A Review: We Love You, But You’re Going to Hell: Christians and Homosexuality, Agree, Disagree, Take a Look, by Dr Kim O’Reilly (Elm Hill, 2018)

Why is this book worth reading? Because LGBT+ communities in the church is still a live issue –

(NB: I have agreed to act as a reviewer for the Speakeasy website (thespeakeasy.com). Hence, I received the book I am reviewing free from the author and/or publisher through the Speakeasy blogging book review network. I was not required to write a positive review. The opinions I have expressed are my own. I am disclosing this in accordance with the US Federal Trade Commission’s 16 CFR, Part 255.)

When I read books like this one, I begin to think, ‘Do we need the same old message trotted out again?’

If I take even a cursory glance at the Amazon page, I can buy or access numerous books on the place of sexual and gender minority (SGM) persons within religion. Older books are bring updated, newer books are being added, new information concerning archaeological research is being shared – and some books are still proclaiming the old message that SGM persons, especially gay men, cannot be in the Church and ‘cling to their sinful desires’ (I still wonder why there is this disproportionate emphasis on gay men).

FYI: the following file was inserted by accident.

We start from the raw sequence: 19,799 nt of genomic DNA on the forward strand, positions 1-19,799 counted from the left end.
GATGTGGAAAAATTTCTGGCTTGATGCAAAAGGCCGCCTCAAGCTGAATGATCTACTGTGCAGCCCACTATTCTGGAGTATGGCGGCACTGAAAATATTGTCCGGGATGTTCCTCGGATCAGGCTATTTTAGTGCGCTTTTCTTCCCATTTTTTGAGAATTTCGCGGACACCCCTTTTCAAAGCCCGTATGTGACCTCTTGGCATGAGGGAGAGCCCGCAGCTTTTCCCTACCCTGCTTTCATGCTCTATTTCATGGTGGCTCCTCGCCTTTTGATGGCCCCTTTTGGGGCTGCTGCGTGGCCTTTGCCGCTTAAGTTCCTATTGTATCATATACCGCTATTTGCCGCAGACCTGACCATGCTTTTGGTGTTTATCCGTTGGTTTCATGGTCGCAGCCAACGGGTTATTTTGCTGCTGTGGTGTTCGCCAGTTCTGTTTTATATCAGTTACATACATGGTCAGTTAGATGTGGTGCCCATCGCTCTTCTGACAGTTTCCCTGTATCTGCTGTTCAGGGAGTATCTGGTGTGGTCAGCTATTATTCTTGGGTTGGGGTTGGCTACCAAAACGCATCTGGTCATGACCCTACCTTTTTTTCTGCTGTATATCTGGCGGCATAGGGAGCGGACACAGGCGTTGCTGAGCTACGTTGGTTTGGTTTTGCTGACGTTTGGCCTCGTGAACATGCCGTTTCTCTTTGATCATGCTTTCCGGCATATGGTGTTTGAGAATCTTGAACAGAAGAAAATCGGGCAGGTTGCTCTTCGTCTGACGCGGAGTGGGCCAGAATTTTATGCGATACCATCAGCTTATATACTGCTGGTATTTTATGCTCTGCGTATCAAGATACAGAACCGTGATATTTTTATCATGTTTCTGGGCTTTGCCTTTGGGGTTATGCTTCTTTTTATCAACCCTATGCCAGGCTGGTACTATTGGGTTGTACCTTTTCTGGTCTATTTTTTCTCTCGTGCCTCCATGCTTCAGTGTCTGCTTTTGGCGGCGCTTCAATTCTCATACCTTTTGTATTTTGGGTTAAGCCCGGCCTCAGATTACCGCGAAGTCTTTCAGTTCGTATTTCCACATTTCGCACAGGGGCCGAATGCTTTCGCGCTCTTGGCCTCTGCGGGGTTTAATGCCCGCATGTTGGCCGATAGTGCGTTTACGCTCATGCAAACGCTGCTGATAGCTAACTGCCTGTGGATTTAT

That is why books like this one still need to be published. This is still very much a ‘live issue’. With every story of a pastor or minister who has had a change of heart, or even a change of gender; with every televangelist who speaks a word of condemnation, however lovingly they may coach it; with every congregation, or denomination, which goes through painful conversations, arguments, even a schism – I am reminded, as we all should be, that sexuality in the church is still a ‘live issue’.